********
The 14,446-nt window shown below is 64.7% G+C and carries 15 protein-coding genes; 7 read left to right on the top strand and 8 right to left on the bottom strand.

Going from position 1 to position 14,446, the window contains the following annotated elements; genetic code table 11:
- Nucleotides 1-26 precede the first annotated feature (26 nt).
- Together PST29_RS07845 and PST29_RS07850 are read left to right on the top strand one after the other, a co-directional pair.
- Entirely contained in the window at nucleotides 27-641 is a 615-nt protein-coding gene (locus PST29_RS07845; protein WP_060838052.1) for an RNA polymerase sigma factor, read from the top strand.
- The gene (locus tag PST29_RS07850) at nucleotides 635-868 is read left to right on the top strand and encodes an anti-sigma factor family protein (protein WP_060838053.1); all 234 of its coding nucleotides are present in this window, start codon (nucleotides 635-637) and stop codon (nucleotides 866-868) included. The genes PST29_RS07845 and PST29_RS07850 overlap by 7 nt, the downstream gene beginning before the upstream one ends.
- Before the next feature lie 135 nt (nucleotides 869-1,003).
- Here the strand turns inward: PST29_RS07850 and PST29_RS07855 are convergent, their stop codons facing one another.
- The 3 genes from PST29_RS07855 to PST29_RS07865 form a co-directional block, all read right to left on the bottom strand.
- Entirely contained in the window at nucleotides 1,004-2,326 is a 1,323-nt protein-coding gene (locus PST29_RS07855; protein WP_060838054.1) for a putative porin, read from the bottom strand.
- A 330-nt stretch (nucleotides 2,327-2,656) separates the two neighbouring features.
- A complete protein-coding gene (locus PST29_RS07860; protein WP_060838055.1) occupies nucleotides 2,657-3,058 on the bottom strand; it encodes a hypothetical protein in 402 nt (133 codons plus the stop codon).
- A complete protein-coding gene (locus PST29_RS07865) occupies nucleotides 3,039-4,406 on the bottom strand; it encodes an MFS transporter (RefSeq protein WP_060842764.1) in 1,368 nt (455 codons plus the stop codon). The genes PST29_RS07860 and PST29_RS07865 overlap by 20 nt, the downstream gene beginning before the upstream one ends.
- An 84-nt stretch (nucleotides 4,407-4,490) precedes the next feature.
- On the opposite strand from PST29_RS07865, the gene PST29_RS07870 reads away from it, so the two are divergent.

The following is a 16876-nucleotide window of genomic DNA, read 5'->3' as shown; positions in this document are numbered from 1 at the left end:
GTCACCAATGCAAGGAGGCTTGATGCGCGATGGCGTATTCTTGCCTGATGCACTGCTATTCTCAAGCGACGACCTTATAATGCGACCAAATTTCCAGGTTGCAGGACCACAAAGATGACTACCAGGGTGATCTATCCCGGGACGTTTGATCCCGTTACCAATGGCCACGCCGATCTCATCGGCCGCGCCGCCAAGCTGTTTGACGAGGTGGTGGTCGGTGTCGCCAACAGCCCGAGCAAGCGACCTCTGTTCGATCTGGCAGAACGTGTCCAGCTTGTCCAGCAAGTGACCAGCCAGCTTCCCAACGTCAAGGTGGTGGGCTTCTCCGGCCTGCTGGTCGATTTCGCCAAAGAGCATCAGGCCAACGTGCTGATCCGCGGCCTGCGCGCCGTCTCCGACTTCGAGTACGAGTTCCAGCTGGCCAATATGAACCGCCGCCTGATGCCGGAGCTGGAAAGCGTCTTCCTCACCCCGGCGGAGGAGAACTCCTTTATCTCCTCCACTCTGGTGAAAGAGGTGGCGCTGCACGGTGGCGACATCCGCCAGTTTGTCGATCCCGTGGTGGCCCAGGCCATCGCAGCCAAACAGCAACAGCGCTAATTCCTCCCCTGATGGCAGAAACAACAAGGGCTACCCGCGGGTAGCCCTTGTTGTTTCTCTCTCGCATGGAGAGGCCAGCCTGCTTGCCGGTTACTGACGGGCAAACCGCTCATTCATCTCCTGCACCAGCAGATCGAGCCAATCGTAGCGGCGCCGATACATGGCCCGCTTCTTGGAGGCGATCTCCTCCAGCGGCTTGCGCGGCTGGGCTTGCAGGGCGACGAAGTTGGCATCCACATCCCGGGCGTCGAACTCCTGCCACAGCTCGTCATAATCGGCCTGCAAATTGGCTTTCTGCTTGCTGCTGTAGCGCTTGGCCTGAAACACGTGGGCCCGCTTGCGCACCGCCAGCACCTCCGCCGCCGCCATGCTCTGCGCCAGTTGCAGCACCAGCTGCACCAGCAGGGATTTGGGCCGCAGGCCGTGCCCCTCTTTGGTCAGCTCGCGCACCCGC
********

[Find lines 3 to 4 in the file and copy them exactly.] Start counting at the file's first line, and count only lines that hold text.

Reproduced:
- Nucleotides 1-26 precede the first annotated feature (26 nt).
- Together PST29_RS07845 and PST29_RS07850 are read left to right on the top strand one after the other, a co-directional pair.